Myanmar’s rebels take control of Myawaddy town as junta troops surrenders

Soldiers from the Karen National Liberation Army (KNLA) prepare to patrol Myawaddy, the Thailand-Myanmar border town under the control of a coalition of rebel forces led by the Karen National Union, in Myanmar, April 15, 2024. REUTERS/Athit Perawongmetha

The Karen National Liberation Army (KNLA), the armed wing of Myanmar’s Karen National Union (KNU) a staunch opponent of the military coup, captured the 275 Light Infantry Battalion base about 5km (3.1 miles) west of Myawaddy, a town of crucial strategic importance on the Myanmar-Thai border.

The KNU immediately claimed a successful offensive, sharing photos of its troops at the entrance to the city. Although the KNU did not definitively claim they had taken the town, many thought Myawaddy had been fully liberated by the forces fighting against the generals who seized power from the elected government in a 2021 coup.

But the situation was not quite as it seemed.

Just two weeks after the KNLA took control of the base, the Myanmar military was back, sharing a picture of its soldiers raising their flag back at the site in a sudden and surprising turn of events.

Interviews with Myawaddy residents, sources close to the offensive and analysts indicate the KNLA never took the entire town. Rather, Myawaddy was under the control of the Border Guard Forces (BGF), a notorious militia operating in the border areas that are home to the ethnic Karen, Myanmar’s second largest ethnic group. And at the heart of the incident is Colonel Saw Chit Thu – an ethnic Karen strongman who leads the BGF with thousands of armed men under his command.

“Myawaddy was never captured by the KNLA. While the junta’s remaining troops from the 275th LIB retreated, the BGF army took control of Myawaddy and Saw Chit Thu stated that they would remain neutral to avoid conflict within the city,” a source close to a Karen ethnic armed group told Al Jazeera, requesting anonymity for fear of reprisals.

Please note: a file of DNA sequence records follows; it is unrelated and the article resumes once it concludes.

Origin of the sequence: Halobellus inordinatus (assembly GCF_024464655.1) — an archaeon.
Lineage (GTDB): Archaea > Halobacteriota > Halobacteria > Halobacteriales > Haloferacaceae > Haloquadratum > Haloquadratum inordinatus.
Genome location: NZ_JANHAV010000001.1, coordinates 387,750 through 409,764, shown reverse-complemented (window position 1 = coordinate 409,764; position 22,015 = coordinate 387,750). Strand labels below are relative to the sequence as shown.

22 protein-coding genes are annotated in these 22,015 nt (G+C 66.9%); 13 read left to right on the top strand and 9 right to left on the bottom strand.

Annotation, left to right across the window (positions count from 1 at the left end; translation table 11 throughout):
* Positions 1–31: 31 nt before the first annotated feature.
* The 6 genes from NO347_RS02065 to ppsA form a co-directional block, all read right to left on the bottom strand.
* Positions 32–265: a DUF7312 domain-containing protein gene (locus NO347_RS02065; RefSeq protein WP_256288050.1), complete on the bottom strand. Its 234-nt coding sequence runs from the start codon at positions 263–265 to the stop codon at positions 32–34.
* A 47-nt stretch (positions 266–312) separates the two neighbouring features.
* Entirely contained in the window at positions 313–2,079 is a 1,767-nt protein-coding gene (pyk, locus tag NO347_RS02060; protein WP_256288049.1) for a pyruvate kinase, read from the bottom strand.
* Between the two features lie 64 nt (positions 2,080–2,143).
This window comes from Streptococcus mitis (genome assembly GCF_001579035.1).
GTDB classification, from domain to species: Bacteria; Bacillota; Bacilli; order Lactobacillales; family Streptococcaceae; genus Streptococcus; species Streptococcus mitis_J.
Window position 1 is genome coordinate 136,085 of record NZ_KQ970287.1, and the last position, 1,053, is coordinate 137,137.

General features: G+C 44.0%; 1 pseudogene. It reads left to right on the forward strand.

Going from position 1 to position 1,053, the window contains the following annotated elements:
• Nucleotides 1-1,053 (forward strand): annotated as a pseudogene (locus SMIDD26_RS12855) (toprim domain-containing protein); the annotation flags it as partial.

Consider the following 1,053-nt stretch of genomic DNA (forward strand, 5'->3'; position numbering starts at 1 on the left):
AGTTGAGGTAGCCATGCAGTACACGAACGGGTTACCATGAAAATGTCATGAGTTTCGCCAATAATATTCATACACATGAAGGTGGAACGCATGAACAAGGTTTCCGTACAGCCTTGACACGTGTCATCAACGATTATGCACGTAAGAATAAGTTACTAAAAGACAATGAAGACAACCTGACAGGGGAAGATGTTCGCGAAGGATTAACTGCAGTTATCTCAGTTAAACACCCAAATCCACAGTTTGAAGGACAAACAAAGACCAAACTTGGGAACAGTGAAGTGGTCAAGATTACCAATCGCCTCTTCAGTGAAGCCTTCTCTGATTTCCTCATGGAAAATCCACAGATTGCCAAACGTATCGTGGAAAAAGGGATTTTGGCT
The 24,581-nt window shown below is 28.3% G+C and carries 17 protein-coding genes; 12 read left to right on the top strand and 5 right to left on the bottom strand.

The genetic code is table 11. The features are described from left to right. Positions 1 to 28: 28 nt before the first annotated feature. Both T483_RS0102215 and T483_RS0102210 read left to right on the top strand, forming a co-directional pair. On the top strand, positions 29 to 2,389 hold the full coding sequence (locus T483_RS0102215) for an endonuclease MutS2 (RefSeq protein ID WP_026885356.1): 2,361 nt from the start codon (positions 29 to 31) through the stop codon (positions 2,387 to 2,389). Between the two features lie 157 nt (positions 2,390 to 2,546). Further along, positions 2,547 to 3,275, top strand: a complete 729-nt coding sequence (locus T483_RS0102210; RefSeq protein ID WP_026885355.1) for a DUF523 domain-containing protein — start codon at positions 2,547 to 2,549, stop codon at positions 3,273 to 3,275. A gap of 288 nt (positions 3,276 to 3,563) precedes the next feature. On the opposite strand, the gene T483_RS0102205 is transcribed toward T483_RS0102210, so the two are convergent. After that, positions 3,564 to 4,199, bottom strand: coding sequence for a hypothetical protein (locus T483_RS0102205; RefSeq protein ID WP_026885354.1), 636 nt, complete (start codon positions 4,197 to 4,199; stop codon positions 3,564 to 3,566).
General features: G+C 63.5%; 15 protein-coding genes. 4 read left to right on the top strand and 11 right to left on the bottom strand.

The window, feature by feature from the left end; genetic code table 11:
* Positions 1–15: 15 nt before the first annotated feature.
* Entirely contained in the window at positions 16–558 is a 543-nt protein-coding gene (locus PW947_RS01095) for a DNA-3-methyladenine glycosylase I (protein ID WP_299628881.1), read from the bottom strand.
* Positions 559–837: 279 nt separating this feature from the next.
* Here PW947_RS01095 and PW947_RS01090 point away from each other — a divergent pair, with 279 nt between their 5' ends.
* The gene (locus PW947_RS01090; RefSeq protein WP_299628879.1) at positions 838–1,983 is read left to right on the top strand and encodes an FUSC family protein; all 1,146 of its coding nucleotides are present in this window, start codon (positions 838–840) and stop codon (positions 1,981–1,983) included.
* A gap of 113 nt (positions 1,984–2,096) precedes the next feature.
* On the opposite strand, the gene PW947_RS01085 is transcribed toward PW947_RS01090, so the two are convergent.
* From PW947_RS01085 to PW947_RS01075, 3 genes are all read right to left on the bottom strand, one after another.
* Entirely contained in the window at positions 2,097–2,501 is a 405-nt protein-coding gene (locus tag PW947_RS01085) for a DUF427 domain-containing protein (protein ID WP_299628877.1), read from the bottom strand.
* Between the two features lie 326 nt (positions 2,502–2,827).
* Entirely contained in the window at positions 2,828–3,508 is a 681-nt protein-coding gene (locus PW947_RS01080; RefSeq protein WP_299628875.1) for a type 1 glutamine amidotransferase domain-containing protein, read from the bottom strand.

During the capture of the 275th LIB, the BGF troops facilitated the transfer of junta troops from their base to the 2nd Friendship Bridge. Although the KNLA forces were permitted to enter the city, they were not authorised to occupy it, or target any of the junta’s administrative buildings within the city.”

The claim was corroborated by four different sources and analysts with deep knowledge of the incident.

Myawaddy is one of Myanmar’s largest cities with a population of more than 200,000, and occupies a crucial position on the Thai-Myanmar border through which billions of dollars of trade have passed for decades. Its apparent fall suggested a significant breakthrough for those fighting against the generals following the successes of Operation 1027, a major offensive launched by a coalition of other ethnic armed groups last year.

But when the Myanmar military made threats to destroy the town from the air and attack Shwe Kokko, a district just north of Myawaddy and the heart of Saw Chit Thu’s criminal empire where scam operations are rampant, he chose to allow the military to retake their base to entrench his power and profits.

“It became clear that the BGF had been playing both sides and that it ultimately pivoted to assist the military regime, leading to the photo op of the Myanmar flag once again being raised over the base,” Jason Tower, the Myanmar director of the United States Institute of Peace (USIP) told Al Jazeera.

Saw Chit Thu is a veteran fighter and was once the commander of the Democratic Karen Buddhist Army (DKBA) Battalion 999, a military-linked group that split from the KNU in 1994. Since then, he has become one of the most feared figures in Karen State and has worked closely with the Myanmar military.

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